(Revelstoke Museum & Archives Photo No. 1082) The Cowan Block at the corner of Third Street and Charles was built in the 1890s as an office block, and housed the telephone exchange. The Cowan Block at the corner of Third Street and Charles was built in the 1890s as an office block, and housed the telephone exchange. (Revelstoke Museum & Archives Photo No. 1082)

Glimpses of Revelstoke’s past-Sept. 5

Glimpses of the Past – Items from Revelstoke newspapers, as gleaned and edited by Cathy English, curator of Revelstoke Museum & Archives.

125 Years Ago: Kootenay Star, September 9, 1893

An incident occurred at one of Revelstoke’s leading hotels on Thursday night. A gentleman who worked as a chef at the hotel desired to study the stars from the rear garden of the hotel. He sat down on what he thought was a wooden bench or seat thoughtfully provided by the genial host for the comfort of visitors. But alas! That seat was a porcupine, who, objecting to being sat upon, erected his quills with disastrous effect. The patient is doing well.

120 Years Ago: Revelstoke Herald, September 3, 1898

The Anglican Bishop of New Westminster was in Revelstoke to give a lecture on the poems of Tennyson and to consecrate St. Peter’s Church, which had been built in 1896. The church was decorated with flowers, and a scroll made by Mrs. White. The Women’s Christian Temperance Union, which was against the drinking of alcohol, was formed by the Presbyterian Church.

110 Years Ago: Mail-Herald, September 5, 1908

The telephone switchboard room in the Cowan Block, at the corner of Third Street and Charles, was nearly gutted by fire. Operator Emma Allen had lit a coal oil stove to make herself some tea and then fell asleep. She woke to see a mass of flames near the window. She fled and alerted the other girls, one of whom fainted. William Cowan, owner of the telephone company, rescued the girl, and the fire department arrived to put out the fire.

100 Years Ago: Revelstoke Review, Sept. 5, 1918

There was a million dollar ore find at Lanark Mines, at Illecillewaet east of Revelstoke. Manager W. Dornberg announced that ore from the mine was assayed at 248 ounces of silver, 14 inches of clear lead and copper ore. $40,000 in machinery was being installed.

90 Years Ago: Revelstoke Review, September 6, 1928

A broken water pipe leading from the city water tanks through Mackenzie Avenue caused a flood downtown. The water tore through the pavement on Mackenzie, coursed down the concrete sidewalk to C.B. Hume’s corner (Royal Bank location), and turned up on First Street for over a block. Blocks of concrete sidewalk were lifted out, and the pavement was completely pierced by the heaving of the water. When the water subsided large quantities of mud covered the sidewalk for a block or more.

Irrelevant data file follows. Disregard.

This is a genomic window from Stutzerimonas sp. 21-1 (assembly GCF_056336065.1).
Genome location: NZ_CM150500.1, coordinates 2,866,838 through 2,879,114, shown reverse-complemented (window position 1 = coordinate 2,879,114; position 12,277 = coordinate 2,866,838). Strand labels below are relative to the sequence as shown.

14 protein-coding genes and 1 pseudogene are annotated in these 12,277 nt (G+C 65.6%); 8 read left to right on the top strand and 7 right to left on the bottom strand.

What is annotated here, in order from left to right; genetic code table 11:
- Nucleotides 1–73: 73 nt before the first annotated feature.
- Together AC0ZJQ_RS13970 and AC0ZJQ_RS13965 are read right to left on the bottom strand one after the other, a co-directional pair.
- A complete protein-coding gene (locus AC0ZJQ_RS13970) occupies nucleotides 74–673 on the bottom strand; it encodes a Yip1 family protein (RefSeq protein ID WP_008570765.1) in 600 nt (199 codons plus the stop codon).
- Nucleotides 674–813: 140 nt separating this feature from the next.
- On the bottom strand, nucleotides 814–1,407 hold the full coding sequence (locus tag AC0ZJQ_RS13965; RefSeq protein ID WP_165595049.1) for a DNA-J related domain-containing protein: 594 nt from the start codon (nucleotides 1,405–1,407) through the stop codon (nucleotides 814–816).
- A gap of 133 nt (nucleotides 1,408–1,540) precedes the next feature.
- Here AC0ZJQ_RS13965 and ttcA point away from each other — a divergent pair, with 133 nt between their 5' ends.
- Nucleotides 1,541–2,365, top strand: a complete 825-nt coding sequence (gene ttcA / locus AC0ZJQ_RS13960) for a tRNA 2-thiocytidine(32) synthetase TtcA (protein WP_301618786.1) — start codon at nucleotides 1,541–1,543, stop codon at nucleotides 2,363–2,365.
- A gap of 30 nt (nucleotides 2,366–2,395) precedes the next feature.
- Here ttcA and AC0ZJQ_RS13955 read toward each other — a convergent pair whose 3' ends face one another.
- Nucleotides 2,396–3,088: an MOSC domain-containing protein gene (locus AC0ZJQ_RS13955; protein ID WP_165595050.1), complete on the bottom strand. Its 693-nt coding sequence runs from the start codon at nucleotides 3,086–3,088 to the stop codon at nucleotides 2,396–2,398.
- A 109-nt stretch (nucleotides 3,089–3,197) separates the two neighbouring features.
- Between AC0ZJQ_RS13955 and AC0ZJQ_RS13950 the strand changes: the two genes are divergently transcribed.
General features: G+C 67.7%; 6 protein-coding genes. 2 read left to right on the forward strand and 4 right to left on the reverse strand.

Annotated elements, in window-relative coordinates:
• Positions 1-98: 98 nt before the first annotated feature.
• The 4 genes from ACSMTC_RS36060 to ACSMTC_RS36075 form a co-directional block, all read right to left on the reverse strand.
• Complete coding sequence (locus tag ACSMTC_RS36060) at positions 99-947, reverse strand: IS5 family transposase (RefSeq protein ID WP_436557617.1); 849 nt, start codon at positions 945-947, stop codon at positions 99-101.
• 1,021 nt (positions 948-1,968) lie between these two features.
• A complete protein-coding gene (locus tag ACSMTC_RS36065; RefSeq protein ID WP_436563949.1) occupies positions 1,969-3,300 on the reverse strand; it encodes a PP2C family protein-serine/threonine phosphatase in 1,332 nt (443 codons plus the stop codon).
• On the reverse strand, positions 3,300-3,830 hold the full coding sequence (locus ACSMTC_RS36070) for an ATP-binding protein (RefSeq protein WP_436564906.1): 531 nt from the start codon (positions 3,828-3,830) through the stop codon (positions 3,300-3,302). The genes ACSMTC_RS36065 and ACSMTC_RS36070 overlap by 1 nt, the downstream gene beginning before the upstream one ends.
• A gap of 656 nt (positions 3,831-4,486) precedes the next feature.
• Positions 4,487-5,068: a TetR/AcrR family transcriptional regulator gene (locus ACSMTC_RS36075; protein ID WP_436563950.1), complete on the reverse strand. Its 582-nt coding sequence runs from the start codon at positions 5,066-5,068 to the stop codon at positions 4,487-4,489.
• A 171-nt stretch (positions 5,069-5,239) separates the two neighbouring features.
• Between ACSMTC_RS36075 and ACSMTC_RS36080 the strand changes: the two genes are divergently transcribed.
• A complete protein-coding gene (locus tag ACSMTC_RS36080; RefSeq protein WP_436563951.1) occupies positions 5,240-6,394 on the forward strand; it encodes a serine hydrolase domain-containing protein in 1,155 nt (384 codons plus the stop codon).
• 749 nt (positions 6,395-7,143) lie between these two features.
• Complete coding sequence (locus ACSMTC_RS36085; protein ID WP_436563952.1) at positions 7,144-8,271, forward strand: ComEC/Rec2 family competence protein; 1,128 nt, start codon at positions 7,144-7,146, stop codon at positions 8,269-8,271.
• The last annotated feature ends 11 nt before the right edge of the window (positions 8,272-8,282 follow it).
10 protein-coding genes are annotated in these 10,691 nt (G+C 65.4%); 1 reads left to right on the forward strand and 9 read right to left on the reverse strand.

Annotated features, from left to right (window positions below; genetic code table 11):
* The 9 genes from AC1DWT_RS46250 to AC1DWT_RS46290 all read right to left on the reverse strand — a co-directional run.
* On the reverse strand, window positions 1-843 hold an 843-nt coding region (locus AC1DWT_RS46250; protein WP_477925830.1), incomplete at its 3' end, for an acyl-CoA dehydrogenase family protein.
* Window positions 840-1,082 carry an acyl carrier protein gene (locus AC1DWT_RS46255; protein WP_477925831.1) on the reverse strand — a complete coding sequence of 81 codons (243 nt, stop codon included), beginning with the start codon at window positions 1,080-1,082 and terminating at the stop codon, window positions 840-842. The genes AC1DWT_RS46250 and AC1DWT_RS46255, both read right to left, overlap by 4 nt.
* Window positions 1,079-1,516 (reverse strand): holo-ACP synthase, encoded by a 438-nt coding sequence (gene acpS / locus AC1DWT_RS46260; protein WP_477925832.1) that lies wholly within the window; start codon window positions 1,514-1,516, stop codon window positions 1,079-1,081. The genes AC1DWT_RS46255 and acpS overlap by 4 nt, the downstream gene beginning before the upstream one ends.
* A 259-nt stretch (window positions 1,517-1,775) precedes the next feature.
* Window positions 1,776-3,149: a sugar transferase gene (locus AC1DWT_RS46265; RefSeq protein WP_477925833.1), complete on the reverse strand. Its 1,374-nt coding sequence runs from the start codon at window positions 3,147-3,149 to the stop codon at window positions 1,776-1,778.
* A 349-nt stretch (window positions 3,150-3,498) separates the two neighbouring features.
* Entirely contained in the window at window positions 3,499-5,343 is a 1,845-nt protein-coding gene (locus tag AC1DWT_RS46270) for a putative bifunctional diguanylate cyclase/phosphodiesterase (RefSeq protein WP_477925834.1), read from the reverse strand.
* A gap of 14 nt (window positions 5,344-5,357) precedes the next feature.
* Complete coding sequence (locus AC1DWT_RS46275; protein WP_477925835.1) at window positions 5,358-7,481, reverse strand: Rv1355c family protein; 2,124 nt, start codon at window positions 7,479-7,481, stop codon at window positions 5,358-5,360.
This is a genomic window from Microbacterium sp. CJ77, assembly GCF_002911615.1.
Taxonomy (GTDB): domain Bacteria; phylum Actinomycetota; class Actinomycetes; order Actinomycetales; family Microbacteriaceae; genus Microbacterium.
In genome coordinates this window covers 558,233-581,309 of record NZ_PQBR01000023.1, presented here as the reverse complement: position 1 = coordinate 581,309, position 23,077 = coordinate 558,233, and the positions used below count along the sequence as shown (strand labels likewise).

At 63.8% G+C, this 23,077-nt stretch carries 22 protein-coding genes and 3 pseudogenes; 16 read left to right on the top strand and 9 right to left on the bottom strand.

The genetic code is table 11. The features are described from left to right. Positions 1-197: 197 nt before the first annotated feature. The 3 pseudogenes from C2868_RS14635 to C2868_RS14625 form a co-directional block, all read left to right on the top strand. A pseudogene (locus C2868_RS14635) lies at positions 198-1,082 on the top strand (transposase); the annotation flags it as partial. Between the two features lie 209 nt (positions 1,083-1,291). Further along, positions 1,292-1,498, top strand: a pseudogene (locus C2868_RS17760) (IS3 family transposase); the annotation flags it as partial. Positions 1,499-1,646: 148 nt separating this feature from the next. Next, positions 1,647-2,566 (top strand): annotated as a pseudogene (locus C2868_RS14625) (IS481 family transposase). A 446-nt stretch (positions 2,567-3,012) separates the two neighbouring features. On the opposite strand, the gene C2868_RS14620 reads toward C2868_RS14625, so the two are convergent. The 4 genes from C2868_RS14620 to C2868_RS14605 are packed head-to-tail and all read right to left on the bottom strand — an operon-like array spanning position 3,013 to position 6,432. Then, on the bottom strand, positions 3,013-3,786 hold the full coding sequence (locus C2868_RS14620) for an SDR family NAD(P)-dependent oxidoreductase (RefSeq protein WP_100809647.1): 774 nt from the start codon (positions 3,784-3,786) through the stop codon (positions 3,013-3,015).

75 Years Ago: Revelstoke Review, September 9, 1943

Two houses were completely destroyed and several others damaged in a fire which broke out in the home of J.B. McGaghran at Arrowhead last Friday. Fred Kirk’s home was also consumed by the fire. Several other houses caught fire in the blaze, which was one of the worst in the history of Arrowhead, but valiant efforts on the part of fire fighters saved these homes.

70 Years Ago: Revelstoke Review, September 9, 1948

Weather was perfect for the annual Labor Day Golf Tournament. The tournament begin in 1931, and the Hotel Keepers’ Trophy for low gross for 36 holes was awarded to Dr. Sam Hannah of Vernon for the third year running. The trophy was first awarded in 1933.

50 Years Ago: Revelstoke Review, September 5, 1968

Council decided to rezone Moberly Park to enable the Moberly Park Manor Society to proceed with the construction of a senior citizens home.

20 Years Ago: Revelstoke Review, September 9, 1998

Brianne Wolgram, a 19-year-old Revelstoke woman, was reported missing on September 5, 1998. She was last seen with friends near the 7-Eleven store on Victoria Road between 11 and 11:30 pm that night. A helicopter search discovered her car abandoned on the Akolkolex forest service road south of Revelstoke a few days later, but no trace of Brianne was ever found. In 2018, this remains an active police case, and anyone with information is asked to contact the RCMP.

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